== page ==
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Boutique collecting society GMR agrees provisional settlement with US radio industry

By | Published on Tuesday 11 January 2022

Global Music Rights

US boutique collecting society Global Music Rights is close to settling its long running dispute with the Radio Music License Committee, which represents much of the American radio sector in licensing talks.

Founded by artist manager Irving Azoff in 2014, GMR represents the performing rights of a small collective of prominent songwriters. In doing so, it competes for members with the three other performing rights organisations that operate in the US, them being BMI, ASCAP and SESAC. Broadcasters wanting to play music written by any songwriter need a licence from all four.

Because BMI and ASCAP both represent such large catalogues of songs, they are regulated by the US Department Of Justice through the so called consent decrees, which are meant to overcome competition law concerns that are often raised about collective licensing. SESAC, although not governed by a consent decree, agreed to third party mediation on royalty disputes during a past legal battle with the RMLC.

The radio industry committee has been trying to force GMR to also accept third party mediation pretty much ever since it was set up. The RMLC argues that – like with the other collecting societies – there are competition law concerns around GMR.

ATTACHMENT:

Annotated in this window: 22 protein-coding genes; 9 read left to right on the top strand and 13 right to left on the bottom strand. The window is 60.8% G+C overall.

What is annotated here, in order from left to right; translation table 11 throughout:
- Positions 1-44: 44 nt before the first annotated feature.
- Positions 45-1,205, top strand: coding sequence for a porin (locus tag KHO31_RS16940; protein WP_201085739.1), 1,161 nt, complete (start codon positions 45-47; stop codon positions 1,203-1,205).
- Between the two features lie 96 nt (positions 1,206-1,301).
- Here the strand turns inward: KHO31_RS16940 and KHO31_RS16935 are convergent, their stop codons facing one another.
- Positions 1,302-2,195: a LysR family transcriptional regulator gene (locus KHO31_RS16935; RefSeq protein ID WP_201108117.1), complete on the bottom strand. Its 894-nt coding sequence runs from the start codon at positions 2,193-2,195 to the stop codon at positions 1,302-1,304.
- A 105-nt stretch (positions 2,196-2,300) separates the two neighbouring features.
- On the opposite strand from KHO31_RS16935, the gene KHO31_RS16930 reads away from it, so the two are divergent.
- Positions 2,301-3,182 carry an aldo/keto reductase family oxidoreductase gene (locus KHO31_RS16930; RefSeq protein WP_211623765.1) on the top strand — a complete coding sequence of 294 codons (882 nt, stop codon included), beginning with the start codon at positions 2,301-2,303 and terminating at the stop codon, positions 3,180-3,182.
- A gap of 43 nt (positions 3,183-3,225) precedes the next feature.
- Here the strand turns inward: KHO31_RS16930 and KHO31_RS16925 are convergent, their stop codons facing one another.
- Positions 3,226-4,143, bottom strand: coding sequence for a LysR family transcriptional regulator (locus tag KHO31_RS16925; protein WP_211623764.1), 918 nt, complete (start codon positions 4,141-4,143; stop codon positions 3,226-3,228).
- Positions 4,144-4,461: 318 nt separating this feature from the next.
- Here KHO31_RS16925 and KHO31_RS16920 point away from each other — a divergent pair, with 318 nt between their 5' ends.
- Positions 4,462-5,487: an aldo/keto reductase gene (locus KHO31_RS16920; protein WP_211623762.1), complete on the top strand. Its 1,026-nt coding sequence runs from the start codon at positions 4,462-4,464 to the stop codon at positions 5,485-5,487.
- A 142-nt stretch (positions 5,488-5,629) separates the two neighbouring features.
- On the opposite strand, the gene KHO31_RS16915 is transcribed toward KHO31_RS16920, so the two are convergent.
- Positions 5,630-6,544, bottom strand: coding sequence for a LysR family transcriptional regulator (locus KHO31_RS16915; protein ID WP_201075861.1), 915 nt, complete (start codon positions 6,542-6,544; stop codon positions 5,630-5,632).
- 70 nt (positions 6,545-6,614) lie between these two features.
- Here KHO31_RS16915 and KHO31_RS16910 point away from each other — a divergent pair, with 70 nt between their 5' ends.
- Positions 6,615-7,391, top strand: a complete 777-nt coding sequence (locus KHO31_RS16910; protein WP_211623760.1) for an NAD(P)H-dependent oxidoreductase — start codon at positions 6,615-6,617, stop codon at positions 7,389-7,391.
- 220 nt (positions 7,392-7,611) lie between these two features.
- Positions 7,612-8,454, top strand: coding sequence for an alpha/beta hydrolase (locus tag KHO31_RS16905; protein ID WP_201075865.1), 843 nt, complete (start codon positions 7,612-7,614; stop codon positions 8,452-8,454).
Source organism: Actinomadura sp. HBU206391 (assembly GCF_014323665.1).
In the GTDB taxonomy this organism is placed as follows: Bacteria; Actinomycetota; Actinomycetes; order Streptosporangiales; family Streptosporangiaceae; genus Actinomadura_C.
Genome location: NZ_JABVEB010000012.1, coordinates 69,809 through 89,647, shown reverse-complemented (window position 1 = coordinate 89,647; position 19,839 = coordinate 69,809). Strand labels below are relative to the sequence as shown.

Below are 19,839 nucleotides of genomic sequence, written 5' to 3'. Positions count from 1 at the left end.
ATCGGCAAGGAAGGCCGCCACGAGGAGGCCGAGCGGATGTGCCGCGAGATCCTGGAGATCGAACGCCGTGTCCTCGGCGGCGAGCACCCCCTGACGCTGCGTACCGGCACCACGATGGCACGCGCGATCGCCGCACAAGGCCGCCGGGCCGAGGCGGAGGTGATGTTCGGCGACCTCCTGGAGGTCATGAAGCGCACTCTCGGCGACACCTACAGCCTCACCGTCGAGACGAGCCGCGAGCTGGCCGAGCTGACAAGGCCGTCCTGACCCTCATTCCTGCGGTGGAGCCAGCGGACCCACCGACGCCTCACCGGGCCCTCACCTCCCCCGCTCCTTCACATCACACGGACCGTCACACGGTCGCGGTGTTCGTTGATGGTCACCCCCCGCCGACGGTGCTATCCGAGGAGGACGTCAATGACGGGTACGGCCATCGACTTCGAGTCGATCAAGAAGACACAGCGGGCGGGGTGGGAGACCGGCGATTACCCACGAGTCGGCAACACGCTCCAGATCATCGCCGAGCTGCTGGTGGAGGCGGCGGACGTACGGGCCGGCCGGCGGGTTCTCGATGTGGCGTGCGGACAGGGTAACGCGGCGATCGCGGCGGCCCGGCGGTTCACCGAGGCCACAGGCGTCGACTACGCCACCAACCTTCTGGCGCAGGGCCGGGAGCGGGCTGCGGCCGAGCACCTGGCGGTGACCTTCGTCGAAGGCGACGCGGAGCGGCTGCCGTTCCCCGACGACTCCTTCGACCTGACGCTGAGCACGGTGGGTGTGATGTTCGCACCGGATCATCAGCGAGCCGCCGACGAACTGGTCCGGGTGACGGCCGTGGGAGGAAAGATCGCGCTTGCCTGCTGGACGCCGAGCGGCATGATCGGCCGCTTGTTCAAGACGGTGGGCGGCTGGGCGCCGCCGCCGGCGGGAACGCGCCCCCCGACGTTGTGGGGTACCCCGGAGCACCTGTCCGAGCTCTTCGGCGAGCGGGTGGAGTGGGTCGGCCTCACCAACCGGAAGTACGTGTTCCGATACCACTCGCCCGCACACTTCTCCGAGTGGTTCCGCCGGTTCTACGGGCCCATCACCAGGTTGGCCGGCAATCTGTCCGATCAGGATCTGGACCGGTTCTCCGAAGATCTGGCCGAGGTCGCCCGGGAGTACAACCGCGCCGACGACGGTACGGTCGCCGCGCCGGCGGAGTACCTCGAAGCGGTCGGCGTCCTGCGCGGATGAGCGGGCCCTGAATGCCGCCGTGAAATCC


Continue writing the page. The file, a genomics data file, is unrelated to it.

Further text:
But GMR has countered that those arguments are not valid. After all, it represents a relatively small group of songwriters, even if between them they’ve written some very popular songs. Meanwhile the RMLC represents the vast majority of the US radio industry. So if there are any competition law issues here, they are on the radio industry’s side.

After the dispute went legal, both sides sought summary judgement in their favour. But the judge overseeing the case denied those requests back in February 2020, meaning the whole matter was still working its way through the system, with a bunch of deadlines coming up over the next few months in relation to discovery and expert reports.

However, both sides in the dispute have now requested that those deadlines be pushed back. That’s because a provisional settlement has now been agreed, though said settlement is dependent on a certain number of radio stations formally entering into the licensing agreement negotiated with the committee. And more time is required for that.

In a legal filing last week, GMR and RMLC said: “The parties have entered into a conditional settlement agreement to resolve the actions. The parties’ settlement agreement is conditioned on a certain percentage of a specified group of US commercial radio broadcasters entering into a licence agreement with GMR that is part of the negotiated settlement agreement”.

To that end, they went on, “the parties jointly seek a brief extension of the existing discovery and trial deadlines to provide US commercial radio broadcasters the opportunity to consider the proposed licence agreement with GMR, which could result in a final settlement of these matters”.

Assuming the court agrees to extend the deadlines, it remains to be seen if enough radio stations sign up to finally end this dispute.